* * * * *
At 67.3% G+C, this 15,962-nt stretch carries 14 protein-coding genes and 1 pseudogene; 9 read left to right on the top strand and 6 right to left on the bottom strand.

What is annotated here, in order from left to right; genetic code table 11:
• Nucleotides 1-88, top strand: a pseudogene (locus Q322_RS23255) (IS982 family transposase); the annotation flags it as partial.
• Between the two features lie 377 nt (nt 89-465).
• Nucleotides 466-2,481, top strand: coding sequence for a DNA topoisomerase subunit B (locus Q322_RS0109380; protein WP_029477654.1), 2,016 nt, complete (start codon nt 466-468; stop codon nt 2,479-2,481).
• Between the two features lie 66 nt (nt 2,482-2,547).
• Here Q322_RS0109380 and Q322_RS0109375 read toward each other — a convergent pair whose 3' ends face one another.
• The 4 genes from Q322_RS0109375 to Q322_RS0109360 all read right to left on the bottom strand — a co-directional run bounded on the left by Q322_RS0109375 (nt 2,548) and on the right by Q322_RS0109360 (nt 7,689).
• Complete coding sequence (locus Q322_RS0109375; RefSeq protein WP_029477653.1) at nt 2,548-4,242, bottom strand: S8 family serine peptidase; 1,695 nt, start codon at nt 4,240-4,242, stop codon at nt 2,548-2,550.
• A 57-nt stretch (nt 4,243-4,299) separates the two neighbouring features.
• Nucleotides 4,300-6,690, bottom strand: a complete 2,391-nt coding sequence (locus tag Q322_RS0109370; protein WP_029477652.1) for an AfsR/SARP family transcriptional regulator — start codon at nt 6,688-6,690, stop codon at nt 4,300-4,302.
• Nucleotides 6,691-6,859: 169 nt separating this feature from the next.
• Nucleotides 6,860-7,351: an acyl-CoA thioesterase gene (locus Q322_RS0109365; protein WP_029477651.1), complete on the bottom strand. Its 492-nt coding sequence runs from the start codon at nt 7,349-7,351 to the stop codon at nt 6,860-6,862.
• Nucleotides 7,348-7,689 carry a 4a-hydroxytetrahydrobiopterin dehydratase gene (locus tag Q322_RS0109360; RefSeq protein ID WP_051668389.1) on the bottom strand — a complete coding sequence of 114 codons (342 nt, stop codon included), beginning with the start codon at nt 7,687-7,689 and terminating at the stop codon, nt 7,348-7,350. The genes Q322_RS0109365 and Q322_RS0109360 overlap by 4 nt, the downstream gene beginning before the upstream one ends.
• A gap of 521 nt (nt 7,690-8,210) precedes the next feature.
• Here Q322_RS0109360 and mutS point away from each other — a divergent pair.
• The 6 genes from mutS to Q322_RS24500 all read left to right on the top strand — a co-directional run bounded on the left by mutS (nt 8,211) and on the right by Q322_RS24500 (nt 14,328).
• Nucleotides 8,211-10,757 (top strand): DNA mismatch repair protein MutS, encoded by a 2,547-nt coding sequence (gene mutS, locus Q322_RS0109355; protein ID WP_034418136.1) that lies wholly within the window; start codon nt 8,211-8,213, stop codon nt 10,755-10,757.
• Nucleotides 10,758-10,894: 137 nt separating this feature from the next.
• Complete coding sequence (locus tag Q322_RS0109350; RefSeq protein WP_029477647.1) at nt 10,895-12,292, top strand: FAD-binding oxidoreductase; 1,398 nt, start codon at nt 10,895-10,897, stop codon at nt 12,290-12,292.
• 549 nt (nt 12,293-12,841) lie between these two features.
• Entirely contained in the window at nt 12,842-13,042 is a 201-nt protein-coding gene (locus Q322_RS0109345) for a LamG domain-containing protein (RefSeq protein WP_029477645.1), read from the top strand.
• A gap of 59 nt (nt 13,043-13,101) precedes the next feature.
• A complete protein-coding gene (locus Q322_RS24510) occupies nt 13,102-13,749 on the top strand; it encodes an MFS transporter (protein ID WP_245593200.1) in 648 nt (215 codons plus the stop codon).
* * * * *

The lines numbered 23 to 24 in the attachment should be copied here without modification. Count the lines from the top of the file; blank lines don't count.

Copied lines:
• A gap of 59 nt (nt 13,043-13,101) precedes the next feature.
• A complete protein-coding gene (locus Q322_RS24510) occupies nt 13,102-13,749 on the top strand; it encodes an MFS transporter (protein ID WP_245593200.1) in 648 nt (215 codons plus the stop codon).